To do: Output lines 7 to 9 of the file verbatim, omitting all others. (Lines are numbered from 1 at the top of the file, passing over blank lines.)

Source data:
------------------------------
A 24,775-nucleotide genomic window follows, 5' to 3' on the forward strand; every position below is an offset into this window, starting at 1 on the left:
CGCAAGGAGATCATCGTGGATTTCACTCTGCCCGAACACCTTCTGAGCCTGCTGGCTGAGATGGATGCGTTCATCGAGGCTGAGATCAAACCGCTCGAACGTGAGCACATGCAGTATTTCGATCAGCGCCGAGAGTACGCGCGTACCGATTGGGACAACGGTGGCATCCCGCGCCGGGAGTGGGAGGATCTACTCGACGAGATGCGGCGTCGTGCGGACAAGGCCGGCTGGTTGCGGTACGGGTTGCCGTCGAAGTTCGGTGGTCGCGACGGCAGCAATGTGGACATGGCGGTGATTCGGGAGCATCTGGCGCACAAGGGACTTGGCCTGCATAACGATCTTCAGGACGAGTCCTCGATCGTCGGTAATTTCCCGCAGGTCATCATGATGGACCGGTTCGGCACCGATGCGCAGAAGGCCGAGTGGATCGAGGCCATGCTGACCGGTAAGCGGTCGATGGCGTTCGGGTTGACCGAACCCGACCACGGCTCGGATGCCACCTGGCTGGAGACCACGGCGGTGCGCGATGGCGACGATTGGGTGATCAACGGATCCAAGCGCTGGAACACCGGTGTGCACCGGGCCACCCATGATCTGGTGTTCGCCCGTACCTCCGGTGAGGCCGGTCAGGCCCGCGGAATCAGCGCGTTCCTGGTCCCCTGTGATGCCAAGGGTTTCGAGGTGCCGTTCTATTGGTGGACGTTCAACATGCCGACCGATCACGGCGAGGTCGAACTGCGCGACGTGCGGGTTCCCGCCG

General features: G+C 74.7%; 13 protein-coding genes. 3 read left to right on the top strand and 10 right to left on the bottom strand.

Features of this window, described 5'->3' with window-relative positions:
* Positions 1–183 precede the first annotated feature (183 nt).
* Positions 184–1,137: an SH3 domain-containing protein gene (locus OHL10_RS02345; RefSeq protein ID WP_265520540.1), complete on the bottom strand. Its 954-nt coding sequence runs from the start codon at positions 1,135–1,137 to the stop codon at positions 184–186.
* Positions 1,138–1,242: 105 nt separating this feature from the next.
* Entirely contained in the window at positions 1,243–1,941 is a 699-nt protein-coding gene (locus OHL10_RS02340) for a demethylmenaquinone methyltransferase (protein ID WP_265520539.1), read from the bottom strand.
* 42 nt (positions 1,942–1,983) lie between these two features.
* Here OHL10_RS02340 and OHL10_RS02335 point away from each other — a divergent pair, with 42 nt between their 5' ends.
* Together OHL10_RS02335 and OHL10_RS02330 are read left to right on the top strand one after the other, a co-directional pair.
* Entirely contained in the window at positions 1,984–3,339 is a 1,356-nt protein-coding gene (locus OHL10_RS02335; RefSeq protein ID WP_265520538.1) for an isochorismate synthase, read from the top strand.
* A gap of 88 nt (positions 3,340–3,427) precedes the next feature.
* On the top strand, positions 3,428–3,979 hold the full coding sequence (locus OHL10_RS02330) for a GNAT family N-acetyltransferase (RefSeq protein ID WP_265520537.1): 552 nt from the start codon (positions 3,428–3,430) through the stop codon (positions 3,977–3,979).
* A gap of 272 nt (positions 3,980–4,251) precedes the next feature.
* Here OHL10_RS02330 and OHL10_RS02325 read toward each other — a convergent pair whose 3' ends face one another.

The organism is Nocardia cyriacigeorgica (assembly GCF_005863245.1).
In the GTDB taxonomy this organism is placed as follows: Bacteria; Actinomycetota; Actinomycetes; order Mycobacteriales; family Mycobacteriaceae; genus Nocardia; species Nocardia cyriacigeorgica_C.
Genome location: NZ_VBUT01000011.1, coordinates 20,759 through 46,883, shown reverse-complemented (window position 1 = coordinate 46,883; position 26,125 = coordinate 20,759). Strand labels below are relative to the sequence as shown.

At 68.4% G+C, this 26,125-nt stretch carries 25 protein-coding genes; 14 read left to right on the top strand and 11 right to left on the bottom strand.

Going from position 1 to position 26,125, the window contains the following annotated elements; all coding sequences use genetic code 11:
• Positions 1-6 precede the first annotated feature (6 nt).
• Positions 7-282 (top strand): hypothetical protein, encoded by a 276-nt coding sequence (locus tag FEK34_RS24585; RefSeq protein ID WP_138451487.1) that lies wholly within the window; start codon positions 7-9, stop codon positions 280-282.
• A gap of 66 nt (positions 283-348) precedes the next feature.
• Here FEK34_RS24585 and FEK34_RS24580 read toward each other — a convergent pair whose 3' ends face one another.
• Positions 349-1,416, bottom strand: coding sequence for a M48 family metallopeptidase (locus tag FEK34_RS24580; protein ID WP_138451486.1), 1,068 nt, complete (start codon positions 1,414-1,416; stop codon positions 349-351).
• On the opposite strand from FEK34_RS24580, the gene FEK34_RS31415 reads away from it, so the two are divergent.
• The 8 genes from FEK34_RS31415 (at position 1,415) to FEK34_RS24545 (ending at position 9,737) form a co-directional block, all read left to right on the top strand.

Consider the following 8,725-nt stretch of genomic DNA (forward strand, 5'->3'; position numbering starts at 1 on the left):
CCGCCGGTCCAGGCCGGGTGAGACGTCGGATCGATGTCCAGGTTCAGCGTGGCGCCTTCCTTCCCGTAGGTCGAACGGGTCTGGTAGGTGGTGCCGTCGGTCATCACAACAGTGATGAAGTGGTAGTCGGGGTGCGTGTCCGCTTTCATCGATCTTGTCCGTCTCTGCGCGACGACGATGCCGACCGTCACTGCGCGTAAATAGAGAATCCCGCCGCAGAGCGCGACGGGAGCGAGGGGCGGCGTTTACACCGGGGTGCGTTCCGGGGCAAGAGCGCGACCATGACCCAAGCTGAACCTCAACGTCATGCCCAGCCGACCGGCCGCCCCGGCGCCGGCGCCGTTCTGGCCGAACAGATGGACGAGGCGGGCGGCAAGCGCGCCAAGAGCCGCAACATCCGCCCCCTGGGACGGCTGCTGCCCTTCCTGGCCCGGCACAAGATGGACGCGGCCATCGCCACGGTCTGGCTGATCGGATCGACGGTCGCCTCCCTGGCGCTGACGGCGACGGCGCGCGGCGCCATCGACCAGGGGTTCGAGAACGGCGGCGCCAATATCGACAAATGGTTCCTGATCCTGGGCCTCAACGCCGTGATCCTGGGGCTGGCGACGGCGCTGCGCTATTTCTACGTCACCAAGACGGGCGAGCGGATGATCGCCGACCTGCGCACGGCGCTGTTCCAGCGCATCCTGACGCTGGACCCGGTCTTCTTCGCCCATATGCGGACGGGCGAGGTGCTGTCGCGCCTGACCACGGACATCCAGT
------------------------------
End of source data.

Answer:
* Positions 1,138–1,242: 105 nt separating this feature from the next.
* Entirely contained in the window at positions 1,243–1,941 is a 699-nt protein-coding gene (locus OHL10_RS02340) for a demethylmenaquinone methyltransferase (protein ID WP_265520539.1), read from the bottom strand.
* 42 nt (positions 1,942–1,983) lie between these two features.